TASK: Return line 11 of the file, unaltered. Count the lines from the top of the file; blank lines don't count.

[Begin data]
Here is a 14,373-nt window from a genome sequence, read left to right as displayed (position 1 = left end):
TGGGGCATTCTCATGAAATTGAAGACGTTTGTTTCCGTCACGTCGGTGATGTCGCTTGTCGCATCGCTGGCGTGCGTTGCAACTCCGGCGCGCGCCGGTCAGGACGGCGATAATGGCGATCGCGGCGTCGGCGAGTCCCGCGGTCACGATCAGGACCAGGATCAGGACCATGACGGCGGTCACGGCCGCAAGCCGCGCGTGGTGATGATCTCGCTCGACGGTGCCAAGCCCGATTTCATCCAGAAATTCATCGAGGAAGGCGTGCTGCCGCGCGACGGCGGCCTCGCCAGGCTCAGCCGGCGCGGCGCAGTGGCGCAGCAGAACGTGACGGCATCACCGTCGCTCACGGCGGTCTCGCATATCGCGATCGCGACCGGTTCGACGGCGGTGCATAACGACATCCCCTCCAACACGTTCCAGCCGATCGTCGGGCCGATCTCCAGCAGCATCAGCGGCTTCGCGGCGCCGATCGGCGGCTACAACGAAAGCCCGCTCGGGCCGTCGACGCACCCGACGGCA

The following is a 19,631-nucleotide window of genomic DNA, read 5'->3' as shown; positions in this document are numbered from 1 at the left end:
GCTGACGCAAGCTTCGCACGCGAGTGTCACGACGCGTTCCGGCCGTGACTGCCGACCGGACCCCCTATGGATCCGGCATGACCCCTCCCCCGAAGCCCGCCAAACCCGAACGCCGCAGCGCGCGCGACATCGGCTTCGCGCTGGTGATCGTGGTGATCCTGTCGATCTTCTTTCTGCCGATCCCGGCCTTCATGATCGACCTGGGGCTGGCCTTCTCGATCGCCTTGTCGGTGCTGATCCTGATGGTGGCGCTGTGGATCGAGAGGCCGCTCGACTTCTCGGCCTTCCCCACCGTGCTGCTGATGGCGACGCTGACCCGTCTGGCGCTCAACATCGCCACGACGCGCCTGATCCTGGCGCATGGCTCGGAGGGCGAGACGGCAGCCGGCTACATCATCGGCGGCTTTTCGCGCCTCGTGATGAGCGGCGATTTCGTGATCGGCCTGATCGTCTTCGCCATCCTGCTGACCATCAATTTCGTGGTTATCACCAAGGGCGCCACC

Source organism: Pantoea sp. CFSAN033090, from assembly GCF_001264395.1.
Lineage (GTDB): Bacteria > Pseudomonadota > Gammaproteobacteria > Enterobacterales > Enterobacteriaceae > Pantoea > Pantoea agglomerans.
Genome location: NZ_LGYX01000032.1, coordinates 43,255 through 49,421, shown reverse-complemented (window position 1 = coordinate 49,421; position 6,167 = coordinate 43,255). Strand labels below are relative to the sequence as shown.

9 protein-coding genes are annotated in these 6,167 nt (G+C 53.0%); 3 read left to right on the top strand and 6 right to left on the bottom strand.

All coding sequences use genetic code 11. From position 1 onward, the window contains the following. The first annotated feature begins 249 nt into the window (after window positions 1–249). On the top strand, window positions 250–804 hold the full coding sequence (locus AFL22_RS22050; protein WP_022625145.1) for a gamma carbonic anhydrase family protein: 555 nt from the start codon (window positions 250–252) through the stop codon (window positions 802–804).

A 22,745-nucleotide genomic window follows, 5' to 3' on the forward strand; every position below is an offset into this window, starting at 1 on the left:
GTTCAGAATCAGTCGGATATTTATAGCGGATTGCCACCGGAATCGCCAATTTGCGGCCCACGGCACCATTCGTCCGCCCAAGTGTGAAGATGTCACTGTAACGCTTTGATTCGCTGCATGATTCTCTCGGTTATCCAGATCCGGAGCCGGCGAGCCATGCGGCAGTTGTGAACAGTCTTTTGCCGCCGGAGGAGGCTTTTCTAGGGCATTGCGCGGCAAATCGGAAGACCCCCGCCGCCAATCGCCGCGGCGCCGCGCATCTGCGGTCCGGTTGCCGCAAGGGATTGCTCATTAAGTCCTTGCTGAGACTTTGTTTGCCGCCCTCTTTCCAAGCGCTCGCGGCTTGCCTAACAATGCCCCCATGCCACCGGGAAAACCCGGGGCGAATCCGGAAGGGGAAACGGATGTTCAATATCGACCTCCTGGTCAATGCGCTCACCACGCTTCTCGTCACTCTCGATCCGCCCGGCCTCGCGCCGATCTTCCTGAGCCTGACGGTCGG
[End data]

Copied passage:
GTTCAGAATCAGTCGGATATTTATAGCGGATTGCCACCGGAATCGCCAATTTGCGGCCCACGGCACCATTCGTCCGCCCAAGTGTGAAGATGTCACTGTAACGCTTTGATTCGCTGCATGATTCTCTCGGTTATCCAGATCCGGAGCCGGCGAGCCATGCGGCAGTTGTGAACAGTCTTTTGCCGCCGGAGGAGGCTTTTCTAGGGCATTGCGCGGCAAATCGGAAGACCCCCGCCGCCAATCGCCGCGGCGCCGCGCATCTGCGGTCCGGTTGCCGCAAGGGATTGCTCATTAAGTCCTTGCTGAGACTTTGTTTGCCGCCCTCTTTCCAAGCGCTCGCGGCTTGCCTAACAATGCCCCCATGCCACCGGGAAAACCCGGGGCGAATCCGGAAGGGGAAACGGATGTTCAATATCGACCTCCTGGTCAATGCGCTCACCACGCTTCTCGTCACTCTCGATCCGCCCGGCCTCGCGCCGATCTTCCTGAGCCTGACGGTCGG